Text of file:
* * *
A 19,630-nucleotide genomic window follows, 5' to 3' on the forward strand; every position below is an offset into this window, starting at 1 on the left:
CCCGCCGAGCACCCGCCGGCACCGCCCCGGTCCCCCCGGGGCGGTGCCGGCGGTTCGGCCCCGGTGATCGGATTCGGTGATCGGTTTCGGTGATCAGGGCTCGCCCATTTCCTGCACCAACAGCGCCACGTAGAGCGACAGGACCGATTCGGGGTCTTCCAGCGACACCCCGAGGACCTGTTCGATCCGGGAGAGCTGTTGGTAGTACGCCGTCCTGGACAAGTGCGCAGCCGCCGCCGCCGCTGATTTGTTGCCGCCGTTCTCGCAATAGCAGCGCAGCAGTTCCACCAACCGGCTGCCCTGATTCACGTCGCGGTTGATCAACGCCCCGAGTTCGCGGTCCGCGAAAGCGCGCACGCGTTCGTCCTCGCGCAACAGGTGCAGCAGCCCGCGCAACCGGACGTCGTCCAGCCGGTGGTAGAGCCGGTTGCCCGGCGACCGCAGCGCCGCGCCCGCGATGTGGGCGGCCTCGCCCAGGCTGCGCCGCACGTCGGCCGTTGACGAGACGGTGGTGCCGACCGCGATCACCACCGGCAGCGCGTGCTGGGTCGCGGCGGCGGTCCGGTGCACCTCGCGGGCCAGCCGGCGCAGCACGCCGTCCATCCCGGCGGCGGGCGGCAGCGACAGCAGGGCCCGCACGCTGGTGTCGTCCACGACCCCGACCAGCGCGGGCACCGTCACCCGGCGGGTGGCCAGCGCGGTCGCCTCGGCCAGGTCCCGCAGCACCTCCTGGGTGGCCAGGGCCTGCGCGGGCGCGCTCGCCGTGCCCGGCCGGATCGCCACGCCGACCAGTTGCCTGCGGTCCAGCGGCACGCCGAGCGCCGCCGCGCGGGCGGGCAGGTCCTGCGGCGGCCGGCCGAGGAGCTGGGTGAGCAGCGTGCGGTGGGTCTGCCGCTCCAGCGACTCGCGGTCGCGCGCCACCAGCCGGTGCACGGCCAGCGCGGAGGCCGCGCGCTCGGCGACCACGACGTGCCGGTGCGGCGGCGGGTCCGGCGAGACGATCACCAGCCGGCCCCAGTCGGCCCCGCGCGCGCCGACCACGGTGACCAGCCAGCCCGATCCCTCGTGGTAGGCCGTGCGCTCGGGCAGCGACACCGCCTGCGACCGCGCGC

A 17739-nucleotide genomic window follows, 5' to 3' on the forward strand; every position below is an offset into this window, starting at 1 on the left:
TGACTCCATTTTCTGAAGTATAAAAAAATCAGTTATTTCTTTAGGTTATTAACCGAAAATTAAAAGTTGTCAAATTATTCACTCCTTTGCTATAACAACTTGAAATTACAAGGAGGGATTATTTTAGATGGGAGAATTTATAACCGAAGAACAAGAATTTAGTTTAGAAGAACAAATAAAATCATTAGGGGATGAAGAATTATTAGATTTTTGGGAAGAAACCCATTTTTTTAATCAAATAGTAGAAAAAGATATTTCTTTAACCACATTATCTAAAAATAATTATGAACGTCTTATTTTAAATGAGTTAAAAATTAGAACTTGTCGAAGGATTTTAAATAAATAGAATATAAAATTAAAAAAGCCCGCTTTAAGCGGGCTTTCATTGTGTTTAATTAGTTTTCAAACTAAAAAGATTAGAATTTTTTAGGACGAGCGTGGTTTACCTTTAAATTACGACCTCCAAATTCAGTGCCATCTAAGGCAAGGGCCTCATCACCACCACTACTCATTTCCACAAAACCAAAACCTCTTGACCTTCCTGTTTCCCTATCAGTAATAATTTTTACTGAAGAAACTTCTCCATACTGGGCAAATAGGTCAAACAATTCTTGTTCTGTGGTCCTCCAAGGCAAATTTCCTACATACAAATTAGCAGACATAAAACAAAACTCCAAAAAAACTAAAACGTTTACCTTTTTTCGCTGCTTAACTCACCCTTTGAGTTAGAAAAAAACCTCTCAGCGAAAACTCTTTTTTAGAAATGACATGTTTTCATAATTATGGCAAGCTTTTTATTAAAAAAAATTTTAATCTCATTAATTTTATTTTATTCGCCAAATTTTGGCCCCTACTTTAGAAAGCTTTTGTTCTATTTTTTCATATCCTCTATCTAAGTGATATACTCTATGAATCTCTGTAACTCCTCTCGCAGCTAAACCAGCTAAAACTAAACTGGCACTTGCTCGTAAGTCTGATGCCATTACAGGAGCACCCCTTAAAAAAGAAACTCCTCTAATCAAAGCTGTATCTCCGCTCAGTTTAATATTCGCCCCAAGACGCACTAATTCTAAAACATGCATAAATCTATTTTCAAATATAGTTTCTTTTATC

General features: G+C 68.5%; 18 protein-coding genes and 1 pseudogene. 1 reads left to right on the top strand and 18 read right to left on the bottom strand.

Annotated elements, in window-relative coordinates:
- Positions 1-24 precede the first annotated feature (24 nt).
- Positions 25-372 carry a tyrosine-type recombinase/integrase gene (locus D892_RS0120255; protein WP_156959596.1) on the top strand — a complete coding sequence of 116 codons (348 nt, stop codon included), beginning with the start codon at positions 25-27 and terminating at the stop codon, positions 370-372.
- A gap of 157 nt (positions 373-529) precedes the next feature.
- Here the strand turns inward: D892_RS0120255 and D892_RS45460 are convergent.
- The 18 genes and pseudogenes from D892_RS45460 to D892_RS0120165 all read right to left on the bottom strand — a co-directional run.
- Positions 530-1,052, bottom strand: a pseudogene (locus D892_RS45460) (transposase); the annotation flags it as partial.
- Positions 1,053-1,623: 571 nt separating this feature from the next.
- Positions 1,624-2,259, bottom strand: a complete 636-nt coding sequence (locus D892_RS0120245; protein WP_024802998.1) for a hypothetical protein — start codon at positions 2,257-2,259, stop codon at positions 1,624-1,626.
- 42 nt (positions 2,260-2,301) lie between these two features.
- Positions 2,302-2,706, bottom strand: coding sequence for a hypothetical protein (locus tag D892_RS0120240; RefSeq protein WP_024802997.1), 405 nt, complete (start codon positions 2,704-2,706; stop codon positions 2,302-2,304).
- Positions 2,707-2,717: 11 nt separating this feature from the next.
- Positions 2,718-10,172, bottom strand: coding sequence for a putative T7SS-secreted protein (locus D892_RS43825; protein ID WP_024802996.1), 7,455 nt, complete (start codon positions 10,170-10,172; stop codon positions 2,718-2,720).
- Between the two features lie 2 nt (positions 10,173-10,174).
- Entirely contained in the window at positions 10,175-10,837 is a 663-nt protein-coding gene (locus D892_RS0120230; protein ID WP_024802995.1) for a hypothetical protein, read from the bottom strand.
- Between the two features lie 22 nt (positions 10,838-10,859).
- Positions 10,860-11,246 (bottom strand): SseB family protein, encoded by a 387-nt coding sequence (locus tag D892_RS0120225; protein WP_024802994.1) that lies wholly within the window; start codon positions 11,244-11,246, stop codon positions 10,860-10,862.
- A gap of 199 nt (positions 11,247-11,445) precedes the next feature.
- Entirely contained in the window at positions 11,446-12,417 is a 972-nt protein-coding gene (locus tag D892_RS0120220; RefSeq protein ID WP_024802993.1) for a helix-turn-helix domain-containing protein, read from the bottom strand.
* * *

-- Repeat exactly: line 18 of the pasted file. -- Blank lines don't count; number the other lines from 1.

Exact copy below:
- Positions 2,718-10,172, bottom strand: coding sequence for a putative T7SS-secreted protein (locus D892_RS43825; protein ID WP_024802996.1), 7,455 nt, complete (start codon positions 10,170-10,172; stop codon positions 2,718-2,720).